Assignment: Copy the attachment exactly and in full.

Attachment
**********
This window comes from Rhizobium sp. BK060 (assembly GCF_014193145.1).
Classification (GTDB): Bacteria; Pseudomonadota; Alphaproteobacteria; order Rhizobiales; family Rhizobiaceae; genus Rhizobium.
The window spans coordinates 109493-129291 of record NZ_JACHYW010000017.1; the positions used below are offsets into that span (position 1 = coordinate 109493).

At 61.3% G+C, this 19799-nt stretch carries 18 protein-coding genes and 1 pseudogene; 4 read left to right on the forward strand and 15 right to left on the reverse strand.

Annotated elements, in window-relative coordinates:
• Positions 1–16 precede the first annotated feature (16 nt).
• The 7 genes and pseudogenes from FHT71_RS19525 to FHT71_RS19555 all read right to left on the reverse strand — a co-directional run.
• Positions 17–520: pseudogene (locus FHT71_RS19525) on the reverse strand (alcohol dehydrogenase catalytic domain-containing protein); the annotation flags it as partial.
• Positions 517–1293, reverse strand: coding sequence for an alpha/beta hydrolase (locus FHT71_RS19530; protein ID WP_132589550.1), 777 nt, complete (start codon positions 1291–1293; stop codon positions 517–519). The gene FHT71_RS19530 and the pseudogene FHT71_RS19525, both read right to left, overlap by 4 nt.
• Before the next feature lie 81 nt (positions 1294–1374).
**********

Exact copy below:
This window comes from Rhizobium sp. BK060 (assembly GCF_014193145.1).
Classification (GTDB): Bacteria; Pseudomonadota; Alphaproteobacteria; order Rhizobiales; family Rhizobiaceae; genus Rhizobium.
The window spans coordinates 109493-129291 of record NZ_JACHYW010000017.1; the positions used below are offsets into that span (position 1 = coordinate 109493).

At 61.3% G+C, this 19799-nt stretch carries 18 protein-coding genes and 1 pseudogene; 4 read left to right on the forward strand and 15 right to left on the reverse strand.

Annotated elements, in window-relative coordinates:
• Positions 1–16 precede the first annotated feature (16 nt).
• The 7 genes and pseudogenes from FHT71_RS19525 to FHT71_RS19555 all read right to left on the reverse strand — a co-directional run.
• Positions 17–520: pseudogene (locus FHT71_RS19525) on the reverse strand (alcohol dehydrogenase catalytic domain-containing protein); the annotation flags it as partial.
• Positions 517–1293, reverse strand: coding sequence for an alpha/beta hydrolase (locus FHT71_RS19530; protein ID WP_132589550.1), 777 nt, complete (start codon positions 1291–1293; stop codon positions 517–519). The gene FHT71_RS19530 and the pseudogene FHT71_RS19525, both read right to left, overlap by 4 nt.
• Before the next feature lie 81 nt (positions 1294–1374).